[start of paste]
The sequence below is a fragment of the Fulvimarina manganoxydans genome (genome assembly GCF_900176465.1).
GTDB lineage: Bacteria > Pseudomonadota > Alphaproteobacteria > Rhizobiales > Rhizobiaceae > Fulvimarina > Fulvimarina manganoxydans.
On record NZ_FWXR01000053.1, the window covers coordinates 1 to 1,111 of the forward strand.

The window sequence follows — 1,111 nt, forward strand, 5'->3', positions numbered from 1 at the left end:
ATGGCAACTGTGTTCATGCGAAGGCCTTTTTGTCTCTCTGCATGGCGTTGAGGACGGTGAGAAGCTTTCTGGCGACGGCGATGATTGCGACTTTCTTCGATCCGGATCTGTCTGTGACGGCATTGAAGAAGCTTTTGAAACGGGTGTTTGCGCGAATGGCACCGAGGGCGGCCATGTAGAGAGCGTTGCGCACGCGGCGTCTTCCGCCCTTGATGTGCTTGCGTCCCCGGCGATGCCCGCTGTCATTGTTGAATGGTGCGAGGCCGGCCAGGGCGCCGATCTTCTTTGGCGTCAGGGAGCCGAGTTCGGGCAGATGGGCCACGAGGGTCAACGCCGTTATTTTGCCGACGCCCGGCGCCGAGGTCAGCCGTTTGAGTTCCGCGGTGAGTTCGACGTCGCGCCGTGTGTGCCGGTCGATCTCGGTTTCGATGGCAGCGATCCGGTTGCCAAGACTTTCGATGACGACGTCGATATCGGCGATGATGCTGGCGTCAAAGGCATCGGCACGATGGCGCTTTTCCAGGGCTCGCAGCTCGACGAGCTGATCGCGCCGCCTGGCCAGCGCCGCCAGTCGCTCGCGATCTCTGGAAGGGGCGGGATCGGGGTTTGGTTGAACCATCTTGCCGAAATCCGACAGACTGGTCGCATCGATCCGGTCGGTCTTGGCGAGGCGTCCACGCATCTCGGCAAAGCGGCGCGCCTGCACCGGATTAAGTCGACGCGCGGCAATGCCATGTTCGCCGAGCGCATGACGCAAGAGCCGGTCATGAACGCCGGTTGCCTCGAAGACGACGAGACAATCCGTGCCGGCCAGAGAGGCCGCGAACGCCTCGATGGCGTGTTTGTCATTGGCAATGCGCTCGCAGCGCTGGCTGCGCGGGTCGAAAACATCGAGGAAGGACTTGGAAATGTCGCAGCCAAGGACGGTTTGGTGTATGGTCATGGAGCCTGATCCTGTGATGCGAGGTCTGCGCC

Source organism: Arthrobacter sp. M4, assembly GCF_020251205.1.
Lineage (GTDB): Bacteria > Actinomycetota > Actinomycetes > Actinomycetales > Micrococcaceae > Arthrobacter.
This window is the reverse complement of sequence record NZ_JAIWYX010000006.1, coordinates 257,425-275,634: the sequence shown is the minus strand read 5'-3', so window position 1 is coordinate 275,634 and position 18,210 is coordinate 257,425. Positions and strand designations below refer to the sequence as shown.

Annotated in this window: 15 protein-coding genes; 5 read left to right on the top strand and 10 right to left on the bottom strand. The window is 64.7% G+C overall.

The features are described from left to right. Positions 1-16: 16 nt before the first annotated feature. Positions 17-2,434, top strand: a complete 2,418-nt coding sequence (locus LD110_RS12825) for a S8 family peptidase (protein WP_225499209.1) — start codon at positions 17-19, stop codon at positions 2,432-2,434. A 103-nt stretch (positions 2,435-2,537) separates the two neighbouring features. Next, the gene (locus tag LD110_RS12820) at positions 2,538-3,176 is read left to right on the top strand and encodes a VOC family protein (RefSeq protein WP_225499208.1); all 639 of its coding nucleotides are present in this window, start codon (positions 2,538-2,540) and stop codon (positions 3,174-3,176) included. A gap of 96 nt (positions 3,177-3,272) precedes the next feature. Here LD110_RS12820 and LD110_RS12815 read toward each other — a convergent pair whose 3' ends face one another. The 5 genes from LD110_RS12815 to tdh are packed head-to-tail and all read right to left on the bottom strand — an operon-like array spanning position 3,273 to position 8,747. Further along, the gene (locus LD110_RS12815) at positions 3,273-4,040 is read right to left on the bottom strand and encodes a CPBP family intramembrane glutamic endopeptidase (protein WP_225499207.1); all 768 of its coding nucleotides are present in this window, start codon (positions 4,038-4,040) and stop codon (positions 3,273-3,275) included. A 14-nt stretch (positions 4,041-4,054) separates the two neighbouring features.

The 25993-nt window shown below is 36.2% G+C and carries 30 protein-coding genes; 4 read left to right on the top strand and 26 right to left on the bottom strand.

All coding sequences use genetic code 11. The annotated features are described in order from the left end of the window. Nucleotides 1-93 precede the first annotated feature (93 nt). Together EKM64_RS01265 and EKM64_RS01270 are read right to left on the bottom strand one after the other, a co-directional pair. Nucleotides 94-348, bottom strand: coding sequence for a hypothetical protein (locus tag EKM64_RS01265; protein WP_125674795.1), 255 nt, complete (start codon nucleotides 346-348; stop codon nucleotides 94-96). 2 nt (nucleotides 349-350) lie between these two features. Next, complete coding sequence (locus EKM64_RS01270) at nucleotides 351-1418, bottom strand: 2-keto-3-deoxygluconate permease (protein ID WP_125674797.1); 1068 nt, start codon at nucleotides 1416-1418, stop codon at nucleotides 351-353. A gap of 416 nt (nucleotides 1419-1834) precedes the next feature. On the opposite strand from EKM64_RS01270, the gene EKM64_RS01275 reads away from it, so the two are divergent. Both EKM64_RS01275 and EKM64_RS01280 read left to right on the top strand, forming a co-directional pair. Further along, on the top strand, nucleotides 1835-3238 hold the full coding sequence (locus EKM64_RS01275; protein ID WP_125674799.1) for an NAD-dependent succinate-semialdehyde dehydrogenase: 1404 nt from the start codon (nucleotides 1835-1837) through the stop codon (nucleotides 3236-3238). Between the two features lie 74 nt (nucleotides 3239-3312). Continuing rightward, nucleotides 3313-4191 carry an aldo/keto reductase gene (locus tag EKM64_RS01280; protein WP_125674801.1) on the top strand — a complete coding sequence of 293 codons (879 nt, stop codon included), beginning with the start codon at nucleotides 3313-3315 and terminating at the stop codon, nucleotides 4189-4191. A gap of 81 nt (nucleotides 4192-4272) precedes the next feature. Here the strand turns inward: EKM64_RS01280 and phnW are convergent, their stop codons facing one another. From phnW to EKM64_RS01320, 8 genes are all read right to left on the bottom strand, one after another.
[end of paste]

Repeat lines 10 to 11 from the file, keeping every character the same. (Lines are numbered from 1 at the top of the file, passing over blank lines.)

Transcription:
The features are described from left to right. Positions 1-16: 16 nt before the first annotated feature. Positions 17-2,434, top strand: a complete 2,418-nt coding sequence (locus LD110_RS12825) for a S8 family peptidase (protein WP_225499209.1) — start codon at positions 17-19, stop codon at positions 2,432-2,434. A 103-nt stretch (positions 2,435-2,537) separates the two neighbouring features. Next, the gene (locus tag LD110_RS12820) at positions 2,538-3,176 is read left to right on the top strand and encodes a VOC family protein (RefSeq protein WP_225499208.1); all 639 of its coding nucleotides are present in this window, start codon (positions 2,538-2,540) and stop codon (positions 3,174-3,176) included. A gap of 96 nt (positions 3,177-3,272) precedes the next feature. Here LD110_RS12820 and LD110_RS12815 read toward each other — a convergent pair whose 3' ends face one another. The 5 genes from LD110_RS12815 to tdh are packed head-to-tail and all read right to left on the bottom strand — an operon-like array spanning position 3,273 to position 8,747. Further along, the gene (locus LD110_RS12815) at positions 3,273-4,040 is read right to left on the bottom strand and encodes a CPBP family intramembrane glutamic endopeptidase (protein WP_225499207.1); all 768 of its coding nucleotides are present in this window, start codon (positions 4,038-4,040) and stop codon (positions 3,273-3,275) included. A 14-nt stretch (positions 4,041-4,054) separates the two neighbouring features.

The 25993-nt window shown below is 36.2% G+C and carries 30 protein-coding genes; 4 read left to right on the top strand and 26 right to left on the bottom strand.